Technology is having a significant impact on MR, but I think we are just beginning to see what is (or needs) to come. There are many dimensions, but I think one of the more interesting changes is related to communication technology. Major advances in communication technology (like the move from orality to literacy) lead to much bigger changes by affecting how we think, behave, and structure our worlds — changes well beyond how we exchange information. I think we are just starting to see the impact of advances in modern communication technology, and MR must evolve rapidly if we are to have a chance at understanding the consumers of tomorrow.

Katie Clark, Social Media, Market Research, and Personal Branding Consultant,
Advances in technology have always had an impact on market research — think back to the movement from paper surveys to online surveys. Think about the impact of social media. Now we’re in an era of "data data everywhere!" Consumers are savvier, researchers are savvier, and there’s more ways (via tech) to capture someone’s thoughts, feelings — even purchases — ways that weren’t available even five years ago. Technology has also certainly impacted jobs within research, making some obsolete and creating others. I can’t think of a more exciting time (than say the last 10+ years) to be a witness to the changes in the research industry.

Linda Pophal, Owner/Consultant, Strategic Communications, LLC
Technology has had a significant impact on market research in both positive and, potentially, not so positive ways. The positive includes the ability to access a wide range of secondary research (research conducted by others) online, as well as to conduct qualitative research activities such as sentiment analysis and consumer perception analysis through social media monitoring. We can now also conduct focus groups online through technology allowing us to interact with people across wide geographic boundaries and, of course, we can also easily use research to conduct in-depth interviews. The downside, though, is that ‘online research’ can give the false impression that it is as statistically reliable as traditional research. It certainly can be, but much of what passes as statistically reliable, quantitative research, these days really isn't. Consumers of research need to understand how to tell what is, and isn't, reliable or valid. That's not to say that qualitative research can't be helpful. It can. You just need to know what you're dealing with.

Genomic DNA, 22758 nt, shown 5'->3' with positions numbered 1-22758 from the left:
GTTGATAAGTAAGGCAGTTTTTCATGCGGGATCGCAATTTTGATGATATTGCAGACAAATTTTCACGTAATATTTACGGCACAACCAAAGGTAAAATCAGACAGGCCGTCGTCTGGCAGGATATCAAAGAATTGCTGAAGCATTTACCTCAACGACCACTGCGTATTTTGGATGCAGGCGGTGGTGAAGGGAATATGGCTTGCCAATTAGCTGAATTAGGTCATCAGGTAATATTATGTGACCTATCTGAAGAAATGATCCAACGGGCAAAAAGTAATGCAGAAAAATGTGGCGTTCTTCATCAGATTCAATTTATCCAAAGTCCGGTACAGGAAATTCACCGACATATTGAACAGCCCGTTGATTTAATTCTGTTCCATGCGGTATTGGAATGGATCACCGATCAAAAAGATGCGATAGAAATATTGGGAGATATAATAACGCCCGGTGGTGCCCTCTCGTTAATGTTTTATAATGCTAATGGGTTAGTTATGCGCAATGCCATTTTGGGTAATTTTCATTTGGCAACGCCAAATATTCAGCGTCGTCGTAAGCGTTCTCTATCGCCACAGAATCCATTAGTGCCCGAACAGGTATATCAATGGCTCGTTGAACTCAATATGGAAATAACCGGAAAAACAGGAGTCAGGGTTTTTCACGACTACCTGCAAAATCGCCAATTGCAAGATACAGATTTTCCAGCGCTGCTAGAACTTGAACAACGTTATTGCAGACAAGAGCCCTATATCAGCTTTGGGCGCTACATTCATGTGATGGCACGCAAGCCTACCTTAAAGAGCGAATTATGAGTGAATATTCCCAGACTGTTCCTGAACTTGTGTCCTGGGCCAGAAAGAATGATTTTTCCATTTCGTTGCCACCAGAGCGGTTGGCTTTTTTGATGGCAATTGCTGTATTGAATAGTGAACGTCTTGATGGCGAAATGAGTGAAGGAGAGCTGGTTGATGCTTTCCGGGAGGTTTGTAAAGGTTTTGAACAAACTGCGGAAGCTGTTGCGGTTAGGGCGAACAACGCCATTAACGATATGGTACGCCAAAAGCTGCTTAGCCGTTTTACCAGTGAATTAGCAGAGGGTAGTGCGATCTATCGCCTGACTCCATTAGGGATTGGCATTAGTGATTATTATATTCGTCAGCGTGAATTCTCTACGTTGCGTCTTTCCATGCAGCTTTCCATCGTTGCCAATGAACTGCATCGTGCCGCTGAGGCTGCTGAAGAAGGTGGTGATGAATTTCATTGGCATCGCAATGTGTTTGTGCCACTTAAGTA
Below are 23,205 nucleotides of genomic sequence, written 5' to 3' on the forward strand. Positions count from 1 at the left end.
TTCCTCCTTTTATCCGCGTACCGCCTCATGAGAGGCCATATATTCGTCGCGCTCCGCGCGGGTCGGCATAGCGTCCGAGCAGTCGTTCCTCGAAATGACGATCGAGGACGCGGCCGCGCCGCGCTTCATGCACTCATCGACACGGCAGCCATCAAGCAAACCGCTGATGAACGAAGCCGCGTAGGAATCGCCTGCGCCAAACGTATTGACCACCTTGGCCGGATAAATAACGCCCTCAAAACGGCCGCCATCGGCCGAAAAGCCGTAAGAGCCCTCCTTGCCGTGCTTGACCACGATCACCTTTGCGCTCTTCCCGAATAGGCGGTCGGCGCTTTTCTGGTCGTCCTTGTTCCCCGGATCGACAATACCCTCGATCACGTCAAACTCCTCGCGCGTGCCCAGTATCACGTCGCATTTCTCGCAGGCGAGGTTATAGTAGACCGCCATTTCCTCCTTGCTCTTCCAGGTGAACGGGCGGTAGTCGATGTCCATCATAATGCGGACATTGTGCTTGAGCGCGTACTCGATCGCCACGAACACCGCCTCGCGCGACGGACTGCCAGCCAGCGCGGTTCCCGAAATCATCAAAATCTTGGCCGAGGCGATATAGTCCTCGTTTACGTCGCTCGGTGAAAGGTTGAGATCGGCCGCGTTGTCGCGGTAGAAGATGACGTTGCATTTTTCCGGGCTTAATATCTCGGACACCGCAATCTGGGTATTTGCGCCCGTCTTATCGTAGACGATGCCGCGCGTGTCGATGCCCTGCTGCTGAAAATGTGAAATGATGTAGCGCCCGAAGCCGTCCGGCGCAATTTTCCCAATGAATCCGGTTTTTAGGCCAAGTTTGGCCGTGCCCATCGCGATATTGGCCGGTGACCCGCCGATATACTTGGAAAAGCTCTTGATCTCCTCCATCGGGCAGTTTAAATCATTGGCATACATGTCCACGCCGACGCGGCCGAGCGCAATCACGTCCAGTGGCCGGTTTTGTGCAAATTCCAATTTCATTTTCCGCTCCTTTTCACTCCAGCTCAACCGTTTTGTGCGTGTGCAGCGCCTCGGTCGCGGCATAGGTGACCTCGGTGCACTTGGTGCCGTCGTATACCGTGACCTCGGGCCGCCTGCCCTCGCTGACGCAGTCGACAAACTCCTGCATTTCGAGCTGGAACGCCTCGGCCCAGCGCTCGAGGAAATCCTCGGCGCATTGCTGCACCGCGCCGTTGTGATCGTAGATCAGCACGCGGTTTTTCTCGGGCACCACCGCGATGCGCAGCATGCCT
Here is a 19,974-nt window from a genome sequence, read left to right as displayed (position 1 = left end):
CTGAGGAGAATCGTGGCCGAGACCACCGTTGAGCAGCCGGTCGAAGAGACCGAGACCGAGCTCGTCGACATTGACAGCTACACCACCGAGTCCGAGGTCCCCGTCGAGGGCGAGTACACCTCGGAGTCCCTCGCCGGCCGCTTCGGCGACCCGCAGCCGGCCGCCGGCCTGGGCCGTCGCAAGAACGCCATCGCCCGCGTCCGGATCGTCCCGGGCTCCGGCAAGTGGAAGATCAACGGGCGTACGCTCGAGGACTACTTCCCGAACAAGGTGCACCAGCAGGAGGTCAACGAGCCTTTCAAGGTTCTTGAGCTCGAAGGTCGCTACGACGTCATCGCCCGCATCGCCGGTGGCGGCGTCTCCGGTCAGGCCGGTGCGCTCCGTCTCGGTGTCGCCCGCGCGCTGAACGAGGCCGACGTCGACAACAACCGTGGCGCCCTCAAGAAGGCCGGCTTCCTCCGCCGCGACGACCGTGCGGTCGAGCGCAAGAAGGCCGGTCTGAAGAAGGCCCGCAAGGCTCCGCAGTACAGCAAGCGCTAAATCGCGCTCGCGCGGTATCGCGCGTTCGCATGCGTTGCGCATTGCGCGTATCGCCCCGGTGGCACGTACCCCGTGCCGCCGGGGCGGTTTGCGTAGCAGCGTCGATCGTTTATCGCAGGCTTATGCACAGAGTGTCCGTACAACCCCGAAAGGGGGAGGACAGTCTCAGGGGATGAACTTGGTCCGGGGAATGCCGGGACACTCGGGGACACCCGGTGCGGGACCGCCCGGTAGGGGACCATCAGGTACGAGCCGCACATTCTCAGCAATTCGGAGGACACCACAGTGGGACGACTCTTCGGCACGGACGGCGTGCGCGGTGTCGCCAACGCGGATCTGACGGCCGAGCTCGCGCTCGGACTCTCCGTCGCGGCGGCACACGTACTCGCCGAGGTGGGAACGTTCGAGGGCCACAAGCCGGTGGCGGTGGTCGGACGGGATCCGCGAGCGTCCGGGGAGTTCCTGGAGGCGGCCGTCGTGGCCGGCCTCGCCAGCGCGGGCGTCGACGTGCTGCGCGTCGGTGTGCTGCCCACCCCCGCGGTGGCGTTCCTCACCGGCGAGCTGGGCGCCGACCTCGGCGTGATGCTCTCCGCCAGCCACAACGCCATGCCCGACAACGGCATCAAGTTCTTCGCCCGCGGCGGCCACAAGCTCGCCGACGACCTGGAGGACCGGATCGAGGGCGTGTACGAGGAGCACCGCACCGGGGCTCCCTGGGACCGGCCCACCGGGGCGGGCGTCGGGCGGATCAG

Rob Volpe, Founder and CEO, Ignite 360
Technology is a double-edged sword slicing through the market research industry. Yes, you can run more projects, gather more data, and generally do more with less. But technology has also built a wall between our clients and the people they need to understand — the consumer. You can't build empathy to inform your intuition when looking at people on a spreadsheet or half-watching an online community. The demands on our clients, enabled by technology, are pulling them away from doing the real work of listening and thinking. Sometimes you have to turn off technology in order to truly tune in.

Robert Gray, President, Insightlink Communications
As a 30-year veteran of this industry, I despair over the proliferation of DIY survey tools and the lack of even simple quality controls over panel data to eliminate the large number of cheaters who corrupt our data. If we, as professional market researchers, can no longer provide thoughtful survey design and reliable findings to our clients, why are we even in business?

Elliot Simmonds, Director, Rippleout Marketing
Technology is changing MR in that it's forcing suppliers to focus more on the insight. Data is almost ubiquitous; if a client doesn't have a CRM anyway, panels are affordable and tools like Survey Monkey (or even Twitter polls potentially) allow clients to easily gather opinions. Suppliers have to be the added value — technology can't substitute good research design, or the skill of putting insights in to context.

Greg Timpany, Senior Competitive Intelligence Manager, Global Knowledge
Technology is indeed driving change in the market research process. For me, it began with the advent of data mining and the convergence of two rivers (transactional data and traditional MR data from quantitative surveys and qualitative). This trend has only amplified with the advent of social media data. Fortunately, technology has kept pace in providing the tools to collect and analyze these varied streams of data. We are at a nexus where market research is transforming from purely a data collection methodology to one that empowers us to provide decision makers with insights on multiple levels.

Tom H. C. Anderson, Founder, OdinText
Technology is changing market research in several ways. One important one is that technology is continuing to eliminate those items that are low on the value chain (fielding, tabbing, and coding, and a lot more). One second out of many is that, yes, we are moving towards bigger data because of technology. That doesn’t mean BIG data, it just means bigger data. For instance, why do qualitative any more, when you can get benefits of qualitative with larger data (while also knowing that the results are actually valid!)?

John Dick, CEO, CivicScience
I think we are finally seeing technologies that truly have the potential to democratize research. Web and mobile enabled tools are allowing researchers to engage even the busiest consumers, not just those with the time to participate in paid survey panels. And, advancements in automation and machine learning can produce polished, c-level-ready reporting in minutes — making even the most impromptu business decisions supportable with insights.